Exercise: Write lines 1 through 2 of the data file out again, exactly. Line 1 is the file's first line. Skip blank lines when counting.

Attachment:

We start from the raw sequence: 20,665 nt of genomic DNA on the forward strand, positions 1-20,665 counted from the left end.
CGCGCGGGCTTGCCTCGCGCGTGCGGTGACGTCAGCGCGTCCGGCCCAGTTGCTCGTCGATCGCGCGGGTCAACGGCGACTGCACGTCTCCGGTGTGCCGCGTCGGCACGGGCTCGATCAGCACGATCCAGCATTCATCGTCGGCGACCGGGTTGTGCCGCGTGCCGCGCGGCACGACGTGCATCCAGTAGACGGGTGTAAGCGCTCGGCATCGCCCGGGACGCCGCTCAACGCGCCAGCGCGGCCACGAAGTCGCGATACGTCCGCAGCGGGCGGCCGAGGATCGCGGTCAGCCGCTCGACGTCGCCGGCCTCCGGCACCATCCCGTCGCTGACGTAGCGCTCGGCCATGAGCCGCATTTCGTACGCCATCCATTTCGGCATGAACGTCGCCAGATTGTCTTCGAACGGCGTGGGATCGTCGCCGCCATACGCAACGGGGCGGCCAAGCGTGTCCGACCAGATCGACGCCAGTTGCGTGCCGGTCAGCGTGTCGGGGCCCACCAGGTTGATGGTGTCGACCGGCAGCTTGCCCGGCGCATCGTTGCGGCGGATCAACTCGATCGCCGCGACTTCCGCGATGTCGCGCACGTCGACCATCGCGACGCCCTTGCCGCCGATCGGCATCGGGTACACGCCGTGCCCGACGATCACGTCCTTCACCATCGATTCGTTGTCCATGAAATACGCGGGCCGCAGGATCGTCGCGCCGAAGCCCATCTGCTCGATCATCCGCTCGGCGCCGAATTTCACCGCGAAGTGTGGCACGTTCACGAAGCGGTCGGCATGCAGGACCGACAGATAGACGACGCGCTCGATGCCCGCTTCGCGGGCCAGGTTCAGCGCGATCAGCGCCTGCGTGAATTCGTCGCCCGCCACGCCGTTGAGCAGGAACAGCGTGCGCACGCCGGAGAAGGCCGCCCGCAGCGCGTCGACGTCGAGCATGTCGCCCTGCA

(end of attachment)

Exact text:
We start from the raw sequence: 20,665 nt of genomic DNA on the forward strand, positions 1-20,665 counted from the left end.
CGCGCGGGCTTGCCTCGCGCGTGCGGTGACGTCAGCGCGTCCGGCCCAGTTGCTCGTCGATCGCGCGGGTCAACGGCGACTGCACGTCTCCGGTGTGCCGCGTCGGCACGGGCTCGATCAGCACGATCCAGCATTCATCGTCGGCGACCGGGTTGTGCCGCGTGCCGCGCGGCACGACGTGCATCCAGTAGACGGGTGTAAGCGCTCGGCATCGCCCGGGACGCCGCTCAACGCGCCAGCGCGGCCACGAAGTCGCGATACGTCCGCAGCGGGCGGCCGAGGATCGCGGTCAGCCGCTCGACGTCGCCGGCCTCCGGCACCATCCCGTCGCTGACGTAGCGCTCGGCCATGAGCCGCATTTCGTACGCCATCCATTTCGGCATGAACGTCGCCAGATTGTCTTCGAACGGCGTGGGATCGTCGCCGCCATACGCAACGGGGCGGCCAAGCGTGTCCGACCAGATCGACGCCAGTTGCGTGCCGGTCAGCGTGTCGGGGCCCACCAGGTTGATGGTGTCGACCGGCAGCTTGCCCGGCGCATCGTTGCGGCGGATCAACTCGATCGCCGCGACTTCCGCGATGTCGCGCACGTCGACCATCGCGACGCCCTTGCCGCCGATCGGCATCGGGTACACGCCGTGCCCGACGATCACGTCCTTCACCATCGATTCGTTGTCCATGAAATACGCGGGCCGCAGGATCGTCGCGCCGAAGCCCATCTGCTCGATCATCCGCTCGGCGCCGAATTTCACCGCGAAGTGTGGCACGTTCACGAAGCGGTCGGCATGCAGGACCGACAGATAGACGACGCGCTCGATGCCCGCTTCGCGGGCCAGGTTCAGCGCGATCAGCGCCTGCGTGAATTCGTCGCCCGCCACGCCGTTGAGCAGGAACAGCGTGCGCACGCCGGAGAAGGCCGCCCGCAGCGCGTCGACGTCGAGCATGTCGCCCTGCA